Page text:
Of all the assets any company owns, its brand is the single most valuable.
A bold statement? Sure. But think about it: A brand is the only corporate asset that, managed properly, will never depreciate. Never depreciate. Those are magic words. Patents expire, software ages, buildings crumble, roofs leak, machines break, and trucks wear out. But a well-managed brand can increase in value year after year.
Despite this unique characteristic, branding has long been misunderstood. It seems soft and fuzzy. It’s often incorrectly defined. And (at least historically) it hasn’t been a hard, measurable internal metric like sales, market share, stock price, or price/earnings ratio that can be tracked on a spreadsheet or reported to the board. But neglecting a brand is both naive and shortsighted for any company.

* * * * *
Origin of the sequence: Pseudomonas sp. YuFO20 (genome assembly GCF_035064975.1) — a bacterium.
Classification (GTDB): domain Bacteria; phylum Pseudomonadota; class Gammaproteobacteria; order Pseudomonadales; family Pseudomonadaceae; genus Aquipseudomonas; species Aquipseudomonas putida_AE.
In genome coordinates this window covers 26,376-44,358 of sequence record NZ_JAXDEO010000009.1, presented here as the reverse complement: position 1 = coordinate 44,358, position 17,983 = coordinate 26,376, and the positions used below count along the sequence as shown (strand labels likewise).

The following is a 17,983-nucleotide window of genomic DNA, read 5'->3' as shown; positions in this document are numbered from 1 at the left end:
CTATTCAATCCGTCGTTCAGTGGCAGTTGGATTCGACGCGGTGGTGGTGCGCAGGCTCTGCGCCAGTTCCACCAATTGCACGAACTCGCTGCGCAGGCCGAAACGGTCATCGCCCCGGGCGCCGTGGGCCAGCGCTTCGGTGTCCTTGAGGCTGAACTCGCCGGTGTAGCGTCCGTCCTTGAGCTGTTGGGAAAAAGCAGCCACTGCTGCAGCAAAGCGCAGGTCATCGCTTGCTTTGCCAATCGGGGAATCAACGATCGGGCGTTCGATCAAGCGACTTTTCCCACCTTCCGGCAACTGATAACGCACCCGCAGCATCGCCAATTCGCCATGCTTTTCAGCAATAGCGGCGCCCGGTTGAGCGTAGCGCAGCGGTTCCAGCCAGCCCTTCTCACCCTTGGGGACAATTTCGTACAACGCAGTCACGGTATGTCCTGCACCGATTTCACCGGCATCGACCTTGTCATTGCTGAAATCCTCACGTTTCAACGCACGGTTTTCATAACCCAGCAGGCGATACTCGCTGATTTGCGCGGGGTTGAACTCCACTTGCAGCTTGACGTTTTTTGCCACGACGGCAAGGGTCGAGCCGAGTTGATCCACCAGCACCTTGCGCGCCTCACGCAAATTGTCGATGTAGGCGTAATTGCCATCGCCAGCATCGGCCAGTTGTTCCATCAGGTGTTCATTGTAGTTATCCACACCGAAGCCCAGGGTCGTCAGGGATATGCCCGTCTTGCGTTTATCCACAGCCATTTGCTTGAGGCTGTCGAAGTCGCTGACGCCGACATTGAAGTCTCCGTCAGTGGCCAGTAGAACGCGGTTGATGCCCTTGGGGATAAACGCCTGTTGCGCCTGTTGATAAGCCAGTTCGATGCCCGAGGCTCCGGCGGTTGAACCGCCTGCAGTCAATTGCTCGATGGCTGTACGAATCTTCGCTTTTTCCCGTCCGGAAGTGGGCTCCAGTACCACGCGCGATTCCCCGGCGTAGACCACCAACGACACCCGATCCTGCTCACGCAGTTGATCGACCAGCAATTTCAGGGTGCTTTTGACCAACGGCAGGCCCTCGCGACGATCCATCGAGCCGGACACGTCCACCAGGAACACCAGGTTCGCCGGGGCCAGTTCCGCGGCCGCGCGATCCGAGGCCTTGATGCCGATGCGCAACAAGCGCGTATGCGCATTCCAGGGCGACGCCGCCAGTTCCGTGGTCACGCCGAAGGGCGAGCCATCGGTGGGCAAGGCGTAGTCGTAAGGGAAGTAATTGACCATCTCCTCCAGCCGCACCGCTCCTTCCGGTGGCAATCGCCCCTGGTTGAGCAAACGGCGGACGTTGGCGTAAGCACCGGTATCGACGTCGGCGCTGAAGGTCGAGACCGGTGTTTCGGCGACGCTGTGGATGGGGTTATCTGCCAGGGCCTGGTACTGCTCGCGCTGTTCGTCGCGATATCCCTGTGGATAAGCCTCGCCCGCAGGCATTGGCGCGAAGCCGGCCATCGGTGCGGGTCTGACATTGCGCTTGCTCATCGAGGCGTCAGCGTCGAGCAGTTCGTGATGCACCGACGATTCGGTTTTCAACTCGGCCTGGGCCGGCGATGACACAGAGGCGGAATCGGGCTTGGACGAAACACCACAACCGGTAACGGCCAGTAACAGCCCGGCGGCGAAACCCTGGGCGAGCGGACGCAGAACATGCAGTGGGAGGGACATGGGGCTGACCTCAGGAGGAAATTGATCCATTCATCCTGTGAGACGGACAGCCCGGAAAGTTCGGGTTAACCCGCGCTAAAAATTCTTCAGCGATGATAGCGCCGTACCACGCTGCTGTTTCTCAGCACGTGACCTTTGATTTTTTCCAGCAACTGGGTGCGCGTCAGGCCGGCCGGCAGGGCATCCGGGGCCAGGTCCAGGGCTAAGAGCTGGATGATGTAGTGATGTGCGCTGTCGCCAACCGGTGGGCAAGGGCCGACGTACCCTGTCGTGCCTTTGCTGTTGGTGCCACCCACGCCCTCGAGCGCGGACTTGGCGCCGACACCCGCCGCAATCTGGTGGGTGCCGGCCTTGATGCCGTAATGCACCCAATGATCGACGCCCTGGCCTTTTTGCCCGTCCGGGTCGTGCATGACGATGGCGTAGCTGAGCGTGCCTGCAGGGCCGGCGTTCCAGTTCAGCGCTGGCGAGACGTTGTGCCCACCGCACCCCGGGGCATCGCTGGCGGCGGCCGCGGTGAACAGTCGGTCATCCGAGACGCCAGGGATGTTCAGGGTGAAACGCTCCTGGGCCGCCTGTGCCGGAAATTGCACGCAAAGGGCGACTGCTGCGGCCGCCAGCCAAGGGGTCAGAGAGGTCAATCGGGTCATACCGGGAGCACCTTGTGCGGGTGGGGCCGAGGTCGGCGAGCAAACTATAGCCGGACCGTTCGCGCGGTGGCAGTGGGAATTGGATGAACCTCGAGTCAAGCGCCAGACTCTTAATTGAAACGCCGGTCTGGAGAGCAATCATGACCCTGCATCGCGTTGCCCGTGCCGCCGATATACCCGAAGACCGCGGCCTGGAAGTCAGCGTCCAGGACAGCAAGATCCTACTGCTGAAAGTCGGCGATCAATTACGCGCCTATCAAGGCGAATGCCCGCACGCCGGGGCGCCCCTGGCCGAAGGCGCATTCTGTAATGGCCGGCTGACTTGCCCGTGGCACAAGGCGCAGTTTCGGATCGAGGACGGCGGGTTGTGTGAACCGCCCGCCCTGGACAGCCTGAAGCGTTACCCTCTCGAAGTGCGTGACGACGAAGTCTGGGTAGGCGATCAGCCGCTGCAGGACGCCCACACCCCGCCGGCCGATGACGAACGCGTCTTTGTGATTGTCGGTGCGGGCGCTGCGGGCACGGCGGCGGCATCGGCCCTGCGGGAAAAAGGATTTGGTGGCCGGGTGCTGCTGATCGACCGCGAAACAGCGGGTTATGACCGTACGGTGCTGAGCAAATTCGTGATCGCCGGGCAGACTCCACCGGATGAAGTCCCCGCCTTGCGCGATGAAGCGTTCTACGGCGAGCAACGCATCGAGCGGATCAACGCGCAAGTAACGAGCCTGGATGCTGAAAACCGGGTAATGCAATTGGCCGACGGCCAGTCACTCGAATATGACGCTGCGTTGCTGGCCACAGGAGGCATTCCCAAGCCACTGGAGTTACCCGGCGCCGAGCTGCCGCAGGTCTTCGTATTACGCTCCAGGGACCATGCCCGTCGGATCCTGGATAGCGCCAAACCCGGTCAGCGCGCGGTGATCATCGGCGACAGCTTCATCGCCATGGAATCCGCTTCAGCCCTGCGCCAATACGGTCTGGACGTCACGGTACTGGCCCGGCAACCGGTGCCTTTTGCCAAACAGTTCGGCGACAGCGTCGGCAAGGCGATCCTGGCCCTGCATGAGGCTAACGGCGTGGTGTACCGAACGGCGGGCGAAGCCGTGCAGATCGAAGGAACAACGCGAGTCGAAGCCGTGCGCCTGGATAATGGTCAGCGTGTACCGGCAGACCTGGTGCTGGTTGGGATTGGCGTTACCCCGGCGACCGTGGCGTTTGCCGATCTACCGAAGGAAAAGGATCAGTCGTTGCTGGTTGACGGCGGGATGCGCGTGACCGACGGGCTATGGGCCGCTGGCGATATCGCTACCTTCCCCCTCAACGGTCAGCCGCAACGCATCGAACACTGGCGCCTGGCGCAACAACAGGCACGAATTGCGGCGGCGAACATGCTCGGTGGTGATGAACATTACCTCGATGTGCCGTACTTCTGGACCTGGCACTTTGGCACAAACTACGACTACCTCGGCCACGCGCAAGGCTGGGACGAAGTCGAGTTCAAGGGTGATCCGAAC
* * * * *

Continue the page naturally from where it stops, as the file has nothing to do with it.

In some ways branding is a victim of semantics; call it “reputation” and nobody in management would ever argue that it’s anything less than critical. All companies are careful to avoid doing anything that would harm their reputations, intuitively understanding Will Rogers’s quip: “It takes a lifetime to build a good reputation, but you can lose it in a minute.” But management teams commonly underachieve in the application of reputation management best practices—in a word, branding.
January 9, 2014 in Marketing